If you are looking for an inexpensive, natural dye for clothing or any fabric, try tea. This is a guide about dyeing fabric with tea.
I needed a tan bolero jacket to wear over a dress. I didn't have any extra money to buy one, so I had a white one that I very seldom wore. I took an 8 qt. stainless steel pot, put in 10 iced-tea sized tea bags and water, then let it boil. When it was done boiling, I saturated my white bolero in cold water. I then put it in the tea water and let it boil for about 15 minutes. After 15 min., I took it out and threw it in the washer on the rinse cycle with 1/2 cup of salt to set the dye. It came out beautifully. It was tan and matched my dress perfectly! I've washed it 2 or 3 times, and it's still a light tan color.
By Jackie S.
I have a white floor-length flared skirt (lots of cotton and linen material) that I desperately want to dye. I'm going for a dusky, vintage, brown look, like something out of a thrift store. I thought about tea staining - can you control that much material on a stove top? I've never dyed before, so I am a complete novice. I need all the help I can get!
moondog from Tulsa, OK
I wouldn't think unless the fabric was thin like sheer curtains, (who would have a pot that big?) and what a mess trying to wring it out. Are you sure there isn't a dye from the store that may work? Try a fabric store as they may carry more choices, and then use your washers gentle cycle. Also consider your fabric content. If it's all cotton, maybe try a blend of two colors. If it's got any nylon or polyester in it, it will tint lighter than cotton would. Good luck. (03/08/2006)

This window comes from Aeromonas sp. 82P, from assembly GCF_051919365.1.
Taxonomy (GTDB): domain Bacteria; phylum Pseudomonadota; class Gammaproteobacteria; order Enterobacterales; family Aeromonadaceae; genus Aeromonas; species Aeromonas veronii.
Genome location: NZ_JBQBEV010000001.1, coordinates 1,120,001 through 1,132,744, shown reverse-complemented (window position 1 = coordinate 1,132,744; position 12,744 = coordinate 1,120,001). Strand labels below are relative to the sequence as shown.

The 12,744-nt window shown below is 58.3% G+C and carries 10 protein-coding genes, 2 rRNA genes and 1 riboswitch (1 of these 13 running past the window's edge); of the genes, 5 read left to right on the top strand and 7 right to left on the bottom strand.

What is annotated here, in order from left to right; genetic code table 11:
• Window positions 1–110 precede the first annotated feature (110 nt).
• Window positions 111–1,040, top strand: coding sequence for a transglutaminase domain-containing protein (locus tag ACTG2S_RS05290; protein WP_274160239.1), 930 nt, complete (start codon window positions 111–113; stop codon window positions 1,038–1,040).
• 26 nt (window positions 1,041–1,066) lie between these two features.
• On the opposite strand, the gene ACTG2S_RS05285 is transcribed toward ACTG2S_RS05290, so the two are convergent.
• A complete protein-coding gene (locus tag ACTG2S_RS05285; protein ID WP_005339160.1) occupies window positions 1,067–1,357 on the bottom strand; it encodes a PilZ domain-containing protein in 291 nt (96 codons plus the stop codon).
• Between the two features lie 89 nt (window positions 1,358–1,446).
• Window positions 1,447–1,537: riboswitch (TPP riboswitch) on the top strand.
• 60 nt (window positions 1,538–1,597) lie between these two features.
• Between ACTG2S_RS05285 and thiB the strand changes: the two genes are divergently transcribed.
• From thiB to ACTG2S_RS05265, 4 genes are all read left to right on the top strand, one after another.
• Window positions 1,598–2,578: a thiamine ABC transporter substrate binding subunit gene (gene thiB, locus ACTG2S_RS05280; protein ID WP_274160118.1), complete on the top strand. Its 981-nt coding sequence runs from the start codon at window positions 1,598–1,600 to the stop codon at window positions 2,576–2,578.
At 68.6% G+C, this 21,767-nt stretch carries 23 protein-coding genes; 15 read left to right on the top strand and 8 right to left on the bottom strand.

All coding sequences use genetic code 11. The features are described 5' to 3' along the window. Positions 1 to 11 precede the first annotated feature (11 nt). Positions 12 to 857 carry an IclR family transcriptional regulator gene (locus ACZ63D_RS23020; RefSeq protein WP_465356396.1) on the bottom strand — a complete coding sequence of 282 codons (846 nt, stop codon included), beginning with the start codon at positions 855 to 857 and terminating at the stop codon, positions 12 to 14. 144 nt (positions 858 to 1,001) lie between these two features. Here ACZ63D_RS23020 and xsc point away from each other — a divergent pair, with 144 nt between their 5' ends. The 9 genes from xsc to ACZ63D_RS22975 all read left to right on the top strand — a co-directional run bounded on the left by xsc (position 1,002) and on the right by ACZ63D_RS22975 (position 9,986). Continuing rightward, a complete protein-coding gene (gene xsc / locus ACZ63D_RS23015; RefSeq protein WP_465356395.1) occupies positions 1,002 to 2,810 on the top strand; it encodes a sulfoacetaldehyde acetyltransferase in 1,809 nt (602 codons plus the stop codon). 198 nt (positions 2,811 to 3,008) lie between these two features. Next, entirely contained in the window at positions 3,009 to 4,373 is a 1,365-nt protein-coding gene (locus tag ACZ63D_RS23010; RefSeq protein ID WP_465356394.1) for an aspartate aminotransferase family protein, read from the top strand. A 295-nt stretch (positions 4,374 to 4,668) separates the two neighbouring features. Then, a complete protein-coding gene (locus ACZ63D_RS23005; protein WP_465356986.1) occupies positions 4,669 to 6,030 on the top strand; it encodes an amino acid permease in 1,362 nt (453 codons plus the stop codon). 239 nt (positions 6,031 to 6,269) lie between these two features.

You could use your washer on the gentle cycle. Turn your hot water tank up high temporarily, and use lots of tea bags (bought at the dollar store of course). Cut a couple of test pieces of material from the hem or seams of your skirt, to see the time needed for the effect you want.
If you don't want to use your washer, use a large bucket in your laundry tub to soak the skirt, and just use your spin cycle when it is done. Tea dying means the water has to be hot, but it does not have to boil. If you can turn your hot water tank up high temporarily, you can get water that is hot enough. Try the test strips no matter what method you use. I have tea dyed a cotton shirt, and some bone jewelry that was too white. I got a nice antique look. I used a bucket with really hot water and the spin cycle. (03/08/2006)
I dyed an old children's christening gown (about 50 years old) using left over coffee. Placed my gown in the sink, poured coffee over the dress, allowed to soak until desired color achieved, then allowed it to air dry. Will be lighter when dry, but very pretty ivory color achieved with no cost. (03/09/2006)
The key to any dyeing project (whether tea-staining or Rit dye-type product) is to be sure that the fabric is wet before you immerse it in the dye bath and be sure that you use a large enough vessel that the fabric isn't crowded. If you don't follow these two rules, you are likely to get a blotchy, uneven result. I would use a basement sink (if you have one) or the bathtub. (You can probably get the tub clean by using a solution of bleach afterward, especially since you aren't going to be using an intense/dark dye bath.)
I can't tell from your description of cotton and linen material, whether the skirt is a fabric blend or is made up of several different fabrics in panels or patches. If the latter, each fabric is likely to take the dye differently so you may get several different shades/intensities of the color throughout the garment. (03/09/2006)
By Claudia -MD